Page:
Payments startup PingPong announced on Wednesday that it has secured an electronic money institution (EMI) license from Luxembourg’s financial regulator, the Commission de Surveillance du Secteur Financier (CSSF).
The fintech is targeting e-commerce companies with payments services, specifically with merchant’s cross-border transfers. It already has a presence in China, Hong Kong, the United States and Japan with over 800,000 merchants using its services across 14 markets.
This new license, according to the company, will allow it to offer a more flexible array of services and increase the scope of customers in the future. It will further help the firm to expand into the European markets.
The company is considering to offer an electronic wallet in the region, along with a range of other services.
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“We are extremely proud to announce obtaining an EMI license in Luxembourg, a world-renowned fintech hub and pioneer within the EU market,” PingPong Co-founder and Chief Business Officer, Ning Wang said.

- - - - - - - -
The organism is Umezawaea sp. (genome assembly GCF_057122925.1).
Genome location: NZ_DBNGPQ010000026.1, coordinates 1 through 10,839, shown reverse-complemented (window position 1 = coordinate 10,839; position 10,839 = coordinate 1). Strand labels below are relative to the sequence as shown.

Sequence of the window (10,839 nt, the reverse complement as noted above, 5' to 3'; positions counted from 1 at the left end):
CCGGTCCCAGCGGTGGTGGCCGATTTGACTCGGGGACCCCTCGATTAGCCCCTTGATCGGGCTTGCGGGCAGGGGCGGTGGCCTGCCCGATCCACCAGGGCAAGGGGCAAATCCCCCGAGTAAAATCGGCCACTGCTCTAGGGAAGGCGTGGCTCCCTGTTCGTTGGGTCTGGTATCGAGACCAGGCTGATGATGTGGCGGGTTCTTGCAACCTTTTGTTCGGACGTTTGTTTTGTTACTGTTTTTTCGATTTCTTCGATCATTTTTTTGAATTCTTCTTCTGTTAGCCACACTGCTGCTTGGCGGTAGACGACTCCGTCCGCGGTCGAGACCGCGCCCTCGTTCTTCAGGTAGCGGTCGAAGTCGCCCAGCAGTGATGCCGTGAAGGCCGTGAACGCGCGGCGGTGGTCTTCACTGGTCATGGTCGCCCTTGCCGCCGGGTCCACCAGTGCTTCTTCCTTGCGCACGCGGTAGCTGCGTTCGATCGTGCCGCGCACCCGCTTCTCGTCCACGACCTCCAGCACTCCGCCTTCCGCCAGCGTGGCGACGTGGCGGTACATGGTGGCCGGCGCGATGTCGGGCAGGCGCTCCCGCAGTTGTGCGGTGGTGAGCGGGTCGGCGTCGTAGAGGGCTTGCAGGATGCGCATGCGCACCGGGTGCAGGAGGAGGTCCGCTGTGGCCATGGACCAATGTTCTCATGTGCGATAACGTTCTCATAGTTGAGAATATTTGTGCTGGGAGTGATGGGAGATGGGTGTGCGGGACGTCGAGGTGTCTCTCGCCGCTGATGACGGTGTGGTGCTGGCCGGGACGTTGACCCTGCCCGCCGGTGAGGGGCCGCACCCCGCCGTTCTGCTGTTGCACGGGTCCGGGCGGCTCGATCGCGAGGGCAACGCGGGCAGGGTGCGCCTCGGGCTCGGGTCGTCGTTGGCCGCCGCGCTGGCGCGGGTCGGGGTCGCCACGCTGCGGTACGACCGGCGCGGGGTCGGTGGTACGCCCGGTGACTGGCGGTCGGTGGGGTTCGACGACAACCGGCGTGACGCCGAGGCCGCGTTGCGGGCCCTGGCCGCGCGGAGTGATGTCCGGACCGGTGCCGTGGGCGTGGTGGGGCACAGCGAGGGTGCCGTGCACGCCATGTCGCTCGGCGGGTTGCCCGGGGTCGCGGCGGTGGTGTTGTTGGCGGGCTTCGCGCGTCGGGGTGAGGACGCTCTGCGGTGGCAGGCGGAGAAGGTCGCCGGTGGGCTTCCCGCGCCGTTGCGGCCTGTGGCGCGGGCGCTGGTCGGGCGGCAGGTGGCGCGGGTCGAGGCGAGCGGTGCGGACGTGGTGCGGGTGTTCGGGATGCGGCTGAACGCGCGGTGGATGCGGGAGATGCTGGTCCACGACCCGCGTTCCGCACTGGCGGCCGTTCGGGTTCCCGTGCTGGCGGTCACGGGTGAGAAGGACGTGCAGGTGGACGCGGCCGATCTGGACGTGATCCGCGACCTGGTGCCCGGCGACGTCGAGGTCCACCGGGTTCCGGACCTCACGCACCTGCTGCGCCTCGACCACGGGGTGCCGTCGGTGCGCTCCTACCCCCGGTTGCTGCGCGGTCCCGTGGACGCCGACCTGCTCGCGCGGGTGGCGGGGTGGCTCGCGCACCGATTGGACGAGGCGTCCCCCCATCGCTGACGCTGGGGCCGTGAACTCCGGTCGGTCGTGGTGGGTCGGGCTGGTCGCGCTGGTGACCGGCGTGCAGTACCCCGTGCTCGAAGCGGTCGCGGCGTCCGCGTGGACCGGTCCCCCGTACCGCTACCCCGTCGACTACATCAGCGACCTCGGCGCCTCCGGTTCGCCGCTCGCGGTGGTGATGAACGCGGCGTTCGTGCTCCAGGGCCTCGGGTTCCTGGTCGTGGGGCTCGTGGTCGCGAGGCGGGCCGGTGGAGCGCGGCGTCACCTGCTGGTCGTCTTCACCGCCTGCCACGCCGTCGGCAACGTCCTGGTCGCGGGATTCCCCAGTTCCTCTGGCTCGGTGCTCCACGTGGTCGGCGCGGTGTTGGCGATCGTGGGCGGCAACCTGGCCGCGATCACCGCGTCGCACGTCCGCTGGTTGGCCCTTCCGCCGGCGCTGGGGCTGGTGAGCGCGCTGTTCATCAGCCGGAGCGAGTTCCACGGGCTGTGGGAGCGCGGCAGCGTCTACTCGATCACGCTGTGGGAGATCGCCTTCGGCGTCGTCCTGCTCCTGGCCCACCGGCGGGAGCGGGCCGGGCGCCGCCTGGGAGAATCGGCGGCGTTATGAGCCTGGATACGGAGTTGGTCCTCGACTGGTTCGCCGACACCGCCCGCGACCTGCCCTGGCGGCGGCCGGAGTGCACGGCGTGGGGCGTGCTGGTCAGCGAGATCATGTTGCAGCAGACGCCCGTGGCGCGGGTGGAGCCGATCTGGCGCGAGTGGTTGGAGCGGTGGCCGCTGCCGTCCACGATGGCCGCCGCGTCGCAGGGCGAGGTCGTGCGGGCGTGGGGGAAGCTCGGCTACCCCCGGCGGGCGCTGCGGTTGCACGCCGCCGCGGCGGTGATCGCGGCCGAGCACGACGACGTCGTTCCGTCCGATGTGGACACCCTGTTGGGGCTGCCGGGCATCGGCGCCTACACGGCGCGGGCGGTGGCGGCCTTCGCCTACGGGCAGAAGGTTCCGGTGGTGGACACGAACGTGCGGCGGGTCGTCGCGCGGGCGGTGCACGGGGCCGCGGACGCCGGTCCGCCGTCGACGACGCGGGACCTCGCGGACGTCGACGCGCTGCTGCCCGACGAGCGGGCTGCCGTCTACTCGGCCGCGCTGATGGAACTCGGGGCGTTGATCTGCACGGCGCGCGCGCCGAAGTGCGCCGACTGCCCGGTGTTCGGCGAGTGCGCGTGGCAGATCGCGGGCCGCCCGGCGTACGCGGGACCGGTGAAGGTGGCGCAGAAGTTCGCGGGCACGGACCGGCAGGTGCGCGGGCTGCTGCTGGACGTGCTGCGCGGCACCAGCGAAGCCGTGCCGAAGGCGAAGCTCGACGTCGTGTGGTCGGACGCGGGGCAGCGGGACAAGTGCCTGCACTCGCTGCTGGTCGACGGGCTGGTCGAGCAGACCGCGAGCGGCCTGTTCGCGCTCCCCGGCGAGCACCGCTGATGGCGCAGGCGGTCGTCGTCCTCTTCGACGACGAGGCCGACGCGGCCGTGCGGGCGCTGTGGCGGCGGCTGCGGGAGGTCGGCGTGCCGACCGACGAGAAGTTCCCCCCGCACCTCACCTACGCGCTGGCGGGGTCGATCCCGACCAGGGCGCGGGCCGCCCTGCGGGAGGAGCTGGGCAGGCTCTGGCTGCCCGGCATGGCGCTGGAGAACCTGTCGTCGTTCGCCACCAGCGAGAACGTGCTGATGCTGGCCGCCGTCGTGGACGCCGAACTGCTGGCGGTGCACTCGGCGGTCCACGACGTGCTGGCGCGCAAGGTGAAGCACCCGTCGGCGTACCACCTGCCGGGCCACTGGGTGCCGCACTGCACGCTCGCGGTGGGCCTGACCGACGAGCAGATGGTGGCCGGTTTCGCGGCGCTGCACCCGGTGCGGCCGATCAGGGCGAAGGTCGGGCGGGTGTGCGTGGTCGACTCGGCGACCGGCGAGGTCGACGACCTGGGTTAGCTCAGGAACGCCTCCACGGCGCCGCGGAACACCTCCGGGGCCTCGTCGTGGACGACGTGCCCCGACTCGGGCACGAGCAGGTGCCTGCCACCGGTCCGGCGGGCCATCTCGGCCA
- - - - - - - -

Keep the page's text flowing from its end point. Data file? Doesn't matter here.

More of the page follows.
“This will strengthen our existing services which can support customers on different market places such as Amazon, eBay, and Walmart and grant us the flexibility to broaden our business model to beyond e-commerce platforms…This EMI license will allow us to diversify our offerings to support customers in a way the banking system was not built to, consolidating our world-class capability in cross border payments whilst priming our position as the e-commerce bank of the future”
Europe Has Become a Fintech Hub
Founded in 2015, PingPong gained the status of a fintech unicorn last March with a valuation of $1.5 billion. The startup attracted many investors over the years and raised $122 million, according to Crunchbase.
“Today, Luxembourg is one of the leading payment and e-money hubs in the EU and I’m happy to see that it continues to grow,” said Luxembourg Finance Minister, Pierre Gramegna. “In this sense, I welcome that PingPong has just upgraded its Luxembourg presence with a new e-money license that will help it better serve its European customers.”